Patagonia Part 3 - Fitzroy
Tony Stone and I are on our way back from Patagonia, after a seven week trip. We spent the first few weeks in Torres del Paine (Chile) with Calum Muskett, and you can read about it here. We spent the remainder of our time in El Chalten (Argentina), climbing in the Fitzroy/Cerro Torre massif. You can read about the middle section of our trip here.
In the last week of our trip a short weather window appeared. We agreed it was best to embrace the wintery, mixed conditions in the mountains and opt for a popular and fairly amenable route called the Supercanaleta on Fitzroy. Many friends have climbed it this season (I think only four or five individual routes have been climbed this summer - the Supercan being one of them). Although Patagonia is predominately an incredible rock climbing area, the mixed and ice is still very good; this year’s poor weather and conditions mean mixed climbing is the way to go. The Supercanaleta is described in the excellent Patagonia Vertical guide as ‘1000 metres up an easy snow and ice gully followed by 19 pitches of moderate rock and mixed climbing.’
Tony and I walked in to the base of the West face of Fitzroy on Sunday. I was glad of Tony’s suggestion of bringing a proper mountain tent (a Crux Bunker X3) rather than a standard single skin bivi tent, as it promptly started raining on Sunday afternoon.
On Monday morning we woke to about a foot of fresh snow (as forecast), and this continued throughout the day. It snowed about two or three feet in total, and we repeatedly had to dig out the tent - not ideal without a shovel. The temperatures were warm and we quickly got very wet in the storm.
Monday afternoon cleared (again, as forecast), so we crossed the bergschrund at about 4pm, but quickly found ourselves being hit by lots of falling ice and rime, which was melting from the walls above. Only 50 metres up the couloir, we ran to the side wall and shouted to each other, ‘this is stupid!’ I guess we should’ve known that the walls above would shed their rime/ice/snow as soon as the sun came out, but we were keen to go climbing.
We crashed back into the tent, set the alarms for midnight and tried to sleep. A few hours of dozing later, we geared up beneath a windless, starry night sky. It was very pleasant to be surrounded by towering mountains in calm weather - a rarity on this trip. Our tranquility was shattered when we spotted some fast-moving headtorches heading for our route; ‘quick, there’s someone jumping us!’ We raced past them, crossed the ‘schrund at 1.09am, and soloed the 1000 m couloir.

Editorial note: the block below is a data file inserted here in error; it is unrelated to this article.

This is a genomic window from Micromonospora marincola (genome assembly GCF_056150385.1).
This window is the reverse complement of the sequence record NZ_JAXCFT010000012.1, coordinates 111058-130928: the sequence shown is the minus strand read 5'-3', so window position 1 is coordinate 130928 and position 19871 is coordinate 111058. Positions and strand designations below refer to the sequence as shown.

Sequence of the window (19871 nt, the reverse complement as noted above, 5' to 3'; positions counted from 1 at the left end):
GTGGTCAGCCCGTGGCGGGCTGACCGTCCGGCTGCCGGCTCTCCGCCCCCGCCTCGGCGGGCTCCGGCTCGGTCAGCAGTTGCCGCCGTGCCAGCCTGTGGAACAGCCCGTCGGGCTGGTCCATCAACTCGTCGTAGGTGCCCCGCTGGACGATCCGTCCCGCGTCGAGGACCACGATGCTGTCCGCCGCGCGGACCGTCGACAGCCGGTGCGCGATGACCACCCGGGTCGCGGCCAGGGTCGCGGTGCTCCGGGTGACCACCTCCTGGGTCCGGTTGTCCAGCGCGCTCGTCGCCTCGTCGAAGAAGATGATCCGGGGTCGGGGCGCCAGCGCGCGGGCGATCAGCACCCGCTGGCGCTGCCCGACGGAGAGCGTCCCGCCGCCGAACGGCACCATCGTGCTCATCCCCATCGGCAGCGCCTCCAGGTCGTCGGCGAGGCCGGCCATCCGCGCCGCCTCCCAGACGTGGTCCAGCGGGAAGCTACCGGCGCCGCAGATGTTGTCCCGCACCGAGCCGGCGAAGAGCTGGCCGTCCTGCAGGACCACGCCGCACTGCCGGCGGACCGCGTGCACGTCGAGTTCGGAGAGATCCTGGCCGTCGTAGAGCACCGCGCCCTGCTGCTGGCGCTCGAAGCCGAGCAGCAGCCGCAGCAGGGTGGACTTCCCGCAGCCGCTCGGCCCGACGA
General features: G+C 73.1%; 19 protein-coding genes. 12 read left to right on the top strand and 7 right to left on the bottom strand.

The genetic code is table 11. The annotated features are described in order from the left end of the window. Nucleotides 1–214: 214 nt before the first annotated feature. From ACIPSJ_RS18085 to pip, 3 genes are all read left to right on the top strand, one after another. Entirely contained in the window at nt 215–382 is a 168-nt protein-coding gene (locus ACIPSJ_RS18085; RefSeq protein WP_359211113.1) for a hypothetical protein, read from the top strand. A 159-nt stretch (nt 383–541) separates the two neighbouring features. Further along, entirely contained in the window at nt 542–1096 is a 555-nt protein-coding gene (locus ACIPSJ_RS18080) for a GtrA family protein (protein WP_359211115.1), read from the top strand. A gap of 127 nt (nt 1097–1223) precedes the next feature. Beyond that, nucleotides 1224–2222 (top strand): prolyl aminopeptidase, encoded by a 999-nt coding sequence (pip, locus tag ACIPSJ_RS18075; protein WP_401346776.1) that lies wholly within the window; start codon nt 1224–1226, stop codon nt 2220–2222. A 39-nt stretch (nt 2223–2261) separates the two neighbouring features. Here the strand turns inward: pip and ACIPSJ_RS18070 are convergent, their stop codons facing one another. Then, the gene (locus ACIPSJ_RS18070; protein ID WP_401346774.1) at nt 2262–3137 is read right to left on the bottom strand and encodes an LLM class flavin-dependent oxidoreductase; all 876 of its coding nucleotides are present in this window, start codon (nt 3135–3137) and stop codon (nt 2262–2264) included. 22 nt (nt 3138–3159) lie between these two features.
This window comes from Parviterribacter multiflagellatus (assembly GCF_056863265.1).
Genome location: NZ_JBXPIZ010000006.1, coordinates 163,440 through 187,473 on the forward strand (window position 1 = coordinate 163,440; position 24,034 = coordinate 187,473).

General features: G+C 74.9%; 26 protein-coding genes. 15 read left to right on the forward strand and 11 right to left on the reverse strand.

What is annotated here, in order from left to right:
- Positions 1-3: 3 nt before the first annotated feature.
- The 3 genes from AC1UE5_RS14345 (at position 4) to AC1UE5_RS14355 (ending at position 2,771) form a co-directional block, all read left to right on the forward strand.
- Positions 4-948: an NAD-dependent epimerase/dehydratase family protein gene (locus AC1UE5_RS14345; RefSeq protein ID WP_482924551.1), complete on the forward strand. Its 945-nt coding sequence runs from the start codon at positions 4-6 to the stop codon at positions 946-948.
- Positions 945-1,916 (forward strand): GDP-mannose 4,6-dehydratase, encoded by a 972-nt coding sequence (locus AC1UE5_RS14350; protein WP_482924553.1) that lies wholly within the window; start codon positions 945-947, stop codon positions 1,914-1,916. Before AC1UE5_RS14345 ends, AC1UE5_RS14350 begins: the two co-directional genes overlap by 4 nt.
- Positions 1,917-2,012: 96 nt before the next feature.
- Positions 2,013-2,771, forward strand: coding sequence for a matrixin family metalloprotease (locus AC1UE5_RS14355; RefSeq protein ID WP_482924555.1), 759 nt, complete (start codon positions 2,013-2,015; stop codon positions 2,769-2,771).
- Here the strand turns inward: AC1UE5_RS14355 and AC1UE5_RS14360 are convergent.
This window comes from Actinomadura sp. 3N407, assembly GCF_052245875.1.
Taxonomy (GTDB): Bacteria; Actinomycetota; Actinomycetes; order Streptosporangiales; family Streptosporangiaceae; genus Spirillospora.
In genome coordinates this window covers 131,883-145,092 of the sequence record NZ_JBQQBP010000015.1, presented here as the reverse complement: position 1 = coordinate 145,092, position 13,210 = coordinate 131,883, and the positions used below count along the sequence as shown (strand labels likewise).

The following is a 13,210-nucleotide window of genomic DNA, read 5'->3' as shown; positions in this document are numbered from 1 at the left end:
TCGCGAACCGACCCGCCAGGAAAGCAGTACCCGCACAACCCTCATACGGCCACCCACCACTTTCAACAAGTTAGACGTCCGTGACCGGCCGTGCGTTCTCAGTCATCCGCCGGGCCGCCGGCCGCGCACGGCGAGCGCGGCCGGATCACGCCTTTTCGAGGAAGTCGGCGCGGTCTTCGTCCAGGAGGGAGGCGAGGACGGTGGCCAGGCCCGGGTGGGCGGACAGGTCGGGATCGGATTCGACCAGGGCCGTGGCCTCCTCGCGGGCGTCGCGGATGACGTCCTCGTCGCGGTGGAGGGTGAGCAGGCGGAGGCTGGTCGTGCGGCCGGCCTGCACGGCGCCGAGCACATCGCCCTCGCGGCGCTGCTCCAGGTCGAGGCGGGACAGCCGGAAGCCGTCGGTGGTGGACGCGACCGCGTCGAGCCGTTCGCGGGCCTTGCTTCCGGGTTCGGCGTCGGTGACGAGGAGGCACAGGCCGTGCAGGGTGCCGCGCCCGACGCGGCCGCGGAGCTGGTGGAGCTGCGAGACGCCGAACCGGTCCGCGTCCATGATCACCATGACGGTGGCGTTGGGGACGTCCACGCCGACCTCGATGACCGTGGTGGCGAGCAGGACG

At 3.09am (I liked the similarity of the times) we geared up at the top of the couloir. Tony led two rocky pitches past the Bloque Empotrado, then I led a long pitch up the ‘80 degree ice step’ and some mixed steps. We had previously benefitted from another party’s tracks, who had left at 5pm the day before (!!!) and had moved - very slowly - up the couloir to the top of the Bloque. We simuled past them, moved right along the ramp, and then Tony led a long pitch to the top of the ridgeline. By this time it was 9.15am and we were psyched to be the top party on the route, and doing well. The final gendarmes were well rimed but I set off, pulled on some cams, smashed a lot of rime ice, and in two pitches took us to the base of the final gendarme. It was funny to think that Scotland (the home of British winter climbing, and strong rime-based ethics) is currently in a heatwave and has no winter, whereas this Patagonian summer feels much more like winter!
Tony led two tricky pitches up the left side of the ‘Yvon Chouinard tower,’ smashing plenty of wild rime ice formations as he went. We climbed in crampons, gloves and with axes all day, and weaved around a bit on this final gendarme. The cracks would’ve been great for hand jams if we’d had good conditions, but Tony still led them relatively quickly.
In two more pitches, we were at the top of the Direct and ditched almost all of our kit. We’d climbed the route in 12 pitches. The rime ice had taken a long time but we walked up the final 200m of easy ground to the summit and arrived at about 2.15pm.